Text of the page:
Activist group Sea Shepherd says it has helped East Timor police intercept 10 Chinese fishing vessels after they allegedly targeted sharks.
Thousands of sharks were found on the boats during the dawn raid on 9 September, the group said.
Sea Shepherd said it ferried police to the vessels in East Timor's waters.
East Timor authorities have not commented on the matter. The fishing fleet's owner said it held government permits and had done nothing wrong.
"We are in contact with the East Timor government right now," said a spokesman for Chinese company Pingtan Marine Enterprise, adding it would make an official statement later.
Sea Shepherd said police had told them that sharks were protected under national law. Police did not immediately comment to the BBC.
Gary Stokes, captain of Sea Shepherd vessel Ocean Warrior, said he believed endangered species had been caught in the haul.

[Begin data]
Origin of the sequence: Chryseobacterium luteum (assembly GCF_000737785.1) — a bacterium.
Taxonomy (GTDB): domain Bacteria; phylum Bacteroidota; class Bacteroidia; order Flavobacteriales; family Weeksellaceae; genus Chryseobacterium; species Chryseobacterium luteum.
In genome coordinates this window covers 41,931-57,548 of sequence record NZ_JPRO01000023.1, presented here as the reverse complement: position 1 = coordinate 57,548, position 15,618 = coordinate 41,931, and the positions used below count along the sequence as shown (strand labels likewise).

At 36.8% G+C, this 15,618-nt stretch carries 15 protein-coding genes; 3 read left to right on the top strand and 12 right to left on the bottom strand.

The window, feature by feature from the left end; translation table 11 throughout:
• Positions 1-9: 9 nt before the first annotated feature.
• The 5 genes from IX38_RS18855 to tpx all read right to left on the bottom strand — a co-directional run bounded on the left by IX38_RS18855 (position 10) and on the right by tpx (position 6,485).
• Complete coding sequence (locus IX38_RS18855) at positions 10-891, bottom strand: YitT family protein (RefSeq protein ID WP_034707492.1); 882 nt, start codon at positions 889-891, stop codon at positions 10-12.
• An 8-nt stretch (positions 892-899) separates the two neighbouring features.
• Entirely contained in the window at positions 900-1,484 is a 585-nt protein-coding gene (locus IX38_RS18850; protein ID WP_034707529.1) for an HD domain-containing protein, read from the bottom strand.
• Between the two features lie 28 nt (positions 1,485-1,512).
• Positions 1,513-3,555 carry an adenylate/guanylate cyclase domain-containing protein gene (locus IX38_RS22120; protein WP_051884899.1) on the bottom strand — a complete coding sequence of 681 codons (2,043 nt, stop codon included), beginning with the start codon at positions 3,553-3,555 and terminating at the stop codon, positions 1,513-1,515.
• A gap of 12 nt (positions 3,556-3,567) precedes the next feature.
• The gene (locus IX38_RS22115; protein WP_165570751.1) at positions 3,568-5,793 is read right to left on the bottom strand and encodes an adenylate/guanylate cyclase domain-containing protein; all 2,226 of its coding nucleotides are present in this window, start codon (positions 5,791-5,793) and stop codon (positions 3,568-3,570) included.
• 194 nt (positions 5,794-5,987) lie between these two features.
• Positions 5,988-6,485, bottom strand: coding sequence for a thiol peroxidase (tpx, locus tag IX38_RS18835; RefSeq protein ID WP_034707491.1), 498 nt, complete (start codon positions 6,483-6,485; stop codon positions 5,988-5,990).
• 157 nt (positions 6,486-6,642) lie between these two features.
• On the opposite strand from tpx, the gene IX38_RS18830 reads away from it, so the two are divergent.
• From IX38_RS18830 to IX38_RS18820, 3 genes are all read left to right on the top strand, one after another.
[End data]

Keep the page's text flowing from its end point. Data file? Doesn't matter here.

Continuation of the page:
"It was like a scene out of a horror movie, just piles and piles of sharks in bags," he said.
He said Sea Shepherd would continue to monitor the fleet, now numbering 15, while they waited to hear from authorities.
The group transported police to the vessels because East Timor had limited sea-patrolling capabilities, he said.
"These vessels get a licence to come in and they have full carte blanche to do whatever they want because they cannot be seen," Mr Stokes said.
Shark fin is considered a delicacy in Chinese cuisine, and is usually served as a soup at banquets. Critics say demand for fins is wiping out endangered species and fuelling illegal trafficking.